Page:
10:50 a.m.: European Commission chief Ursula von der Leyen said on Thursday that an international center for the prosecution of the crime of aggression in Ukraine would be set up in The Hague, Reuters reported.
"It will coordinate the collection of evidence, it will be embedded in the joint investigation team which is supported by our agency Eurojust," von der Leyen said during an official visit to Kyiv along with over a dozen other senior EU officials for two days of high-level talks.
An act of aggression is defined by the United Nations as the "invasion or attack by the armed forces of a state (on) the territory of another state, or any military occupation".
The International Criminal Court, also based in The Hague in the Netherlands, is already investigating alleged war crimes and crimes against humanity in connection with Russia's invasion of Ukraine. The ICC can prosecute genocide in Ukraine but has no jurisdiction over alleged crimes of aggression by Russia there.
10:35 a.m.: High-ranking officials from the European Union are visiting Ukraine with the aim of enhancing ties and laying the foundation for its eventual membership in the EU. The German news agency DW shared on Twitter excerpts from a joint press conference Thursday between European Commission President Ursula von der Leyen and President Volodymyr Zelenskyy.
10:20 a.m.: Global energy giant Shell said Thursday that its annual profits doubled to a record high last year as oil and natural gas prices soared after Russia’s invasion of Ukraine, The Associated Press reported.
London-based Shell Plc posted adjusted earnings of $39.9 billion for 2022 in its financial results for the final three months of the year. Adjusted earnings in the fourth quarter, which exclude one-time items and fluctuations in the value of inventories, rose by 50%, to $9.8 billion, from the same period a year earlier.
Shell is the latest oil company to report bumper profits, which risks reigniting public anger that the fossil fuel industry do more to offset high energy bills for households and small businesses as well as cut climate-changing carbon emissions. U.S.-based Exxon Mobil also posted record annual profits days earlier, while U.K. rival BP and France’s TotalEnergies reported huge quarterly profits last year.
The results demonstrate Shell’s “capacity to deliver vital energy to our customers in a volatile world,” new CEO Wael Sawan said in a statement.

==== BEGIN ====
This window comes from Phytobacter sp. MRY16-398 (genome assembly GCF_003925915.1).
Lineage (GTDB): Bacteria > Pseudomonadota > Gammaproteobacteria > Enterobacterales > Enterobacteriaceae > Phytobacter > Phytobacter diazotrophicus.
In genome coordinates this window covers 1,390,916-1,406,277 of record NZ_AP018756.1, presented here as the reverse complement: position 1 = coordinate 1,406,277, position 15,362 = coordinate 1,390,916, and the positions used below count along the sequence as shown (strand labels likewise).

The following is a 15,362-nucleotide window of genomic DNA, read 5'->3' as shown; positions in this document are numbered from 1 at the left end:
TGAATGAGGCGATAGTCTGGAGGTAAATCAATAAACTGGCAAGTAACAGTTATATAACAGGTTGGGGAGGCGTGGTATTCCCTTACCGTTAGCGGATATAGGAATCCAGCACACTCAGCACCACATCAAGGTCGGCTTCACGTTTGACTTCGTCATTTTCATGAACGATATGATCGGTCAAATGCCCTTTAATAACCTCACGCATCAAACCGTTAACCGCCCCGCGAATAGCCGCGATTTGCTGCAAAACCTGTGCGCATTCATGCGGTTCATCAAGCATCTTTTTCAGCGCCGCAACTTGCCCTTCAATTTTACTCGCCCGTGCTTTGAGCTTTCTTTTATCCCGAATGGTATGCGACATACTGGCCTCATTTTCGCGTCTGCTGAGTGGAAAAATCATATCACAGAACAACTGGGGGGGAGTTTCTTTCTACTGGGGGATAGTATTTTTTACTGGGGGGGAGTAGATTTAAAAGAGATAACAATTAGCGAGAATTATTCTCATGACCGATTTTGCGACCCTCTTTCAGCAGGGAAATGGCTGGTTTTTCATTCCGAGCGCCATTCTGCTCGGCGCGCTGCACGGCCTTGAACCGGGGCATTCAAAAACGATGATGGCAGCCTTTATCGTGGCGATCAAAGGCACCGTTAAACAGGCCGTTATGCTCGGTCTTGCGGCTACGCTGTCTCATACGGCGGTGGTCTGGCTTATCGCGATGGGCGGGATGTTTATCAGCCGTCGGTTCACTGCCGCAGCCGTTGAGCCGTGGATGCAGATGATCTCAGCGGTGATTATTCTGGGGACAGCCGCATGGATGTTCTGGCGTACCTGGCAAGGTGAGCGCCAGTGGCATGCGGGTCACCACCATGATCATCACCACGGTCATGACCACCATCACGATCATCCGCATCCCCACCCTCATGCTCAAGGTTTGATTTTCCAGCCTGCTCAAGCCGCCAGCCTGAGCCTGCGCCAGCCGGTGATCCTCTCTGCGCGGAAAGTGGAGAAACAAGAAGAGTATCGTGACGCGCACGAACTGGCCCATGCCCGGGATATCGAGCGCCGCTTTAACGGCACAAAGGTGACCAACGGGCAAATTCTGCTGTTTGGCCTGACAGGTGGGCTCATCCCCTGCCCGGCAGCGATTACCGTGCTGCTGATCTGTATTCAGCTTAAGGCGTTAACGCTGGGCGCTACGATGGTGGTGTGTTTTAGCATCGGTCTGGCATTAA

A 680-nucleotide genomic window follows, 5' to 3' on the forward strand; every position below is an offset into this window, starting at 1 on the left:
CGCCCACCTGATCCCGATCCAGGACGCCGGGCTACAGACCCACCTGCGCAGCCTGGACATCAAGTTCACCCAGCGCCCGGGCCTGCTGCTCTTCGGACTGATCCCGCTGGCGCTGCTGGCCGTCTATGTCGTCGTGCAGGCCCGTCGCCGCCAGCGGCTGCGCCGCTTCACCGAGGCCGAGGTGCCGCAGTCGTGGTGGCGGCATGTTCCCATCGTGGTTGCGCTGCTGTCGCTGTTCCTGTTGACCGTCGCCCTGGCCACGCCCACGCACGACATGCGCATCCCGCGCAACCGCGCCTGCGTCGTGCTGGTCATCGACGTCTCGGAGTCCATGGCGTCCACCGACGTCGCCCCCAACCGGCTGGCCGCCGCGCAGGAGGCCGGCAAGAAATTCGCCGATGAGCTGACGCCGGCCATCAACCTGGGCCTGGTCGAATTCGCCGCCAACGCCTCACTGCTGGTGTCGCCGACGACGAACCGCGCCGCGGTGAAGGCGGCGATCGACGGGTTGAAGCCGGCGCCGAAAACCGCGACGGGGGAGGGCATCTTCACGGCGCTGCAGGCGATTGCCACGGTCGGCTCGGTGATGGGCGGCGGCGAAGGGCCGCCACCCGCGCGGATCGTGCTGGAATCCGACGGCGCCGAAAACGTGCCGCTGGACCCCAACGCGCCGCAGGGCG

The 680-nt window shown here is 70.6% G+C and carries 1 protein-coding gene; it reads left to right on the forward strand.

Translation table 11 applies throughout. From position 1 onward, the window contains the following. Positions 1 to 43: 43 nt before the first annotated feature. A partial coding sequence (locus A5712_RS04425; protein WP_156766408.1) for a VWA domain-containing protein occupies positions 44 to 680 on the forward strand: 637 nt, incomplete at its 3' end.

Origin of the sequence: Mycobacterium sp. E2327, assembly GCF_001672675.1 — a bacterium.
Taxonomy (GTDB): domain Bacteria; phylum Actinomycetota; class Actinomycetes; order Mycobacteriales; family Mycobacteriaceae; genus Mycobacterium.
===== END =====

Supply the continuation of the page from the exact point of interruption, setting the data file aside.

It’s the first earnings report presented by Sawan since he took over as chief executive at the start of the year, replacing Ben van Beurden, who stepped down after nine years. Sawan also has reorganized the company’s core business units.
9:55 a.m.: Ukraine urged the European Union on Thursday to impose more sanctions on Moscow, as some of the bloc's top officials visited Kyiv in a show of solidarity that offered no quick path to membership during Russia's invasion, Reuters reported.
European Commission President Ursula von der Leyen led a delegation of more than a dozen officials that promised military, financial and political aid before the first anniversary of the February 24 invasion.
"Europe has been by Ukraine's side since day one because we know the future of our continent is being written here... this is a fight of democracies against authoritarian regimes," von der Leyen told a news conference in Kyiv.
"Today, we are proposing to Ukraine to join key European programs - this will give Ukraine benefits close to those of membership in many areas," von der Leyen said, without committing to any dates.
Zelenskyy, who greeted von der Leyen with kisses on the cheek, said they had discussed a 10th EU sanctions package against Russia. "We can see that the pace of Europe's sanctions has slightly slowed down while the terrorist-state, on the contrary, is increasing its pace of adapting to sanctions," he said, standing beside von der Leyen.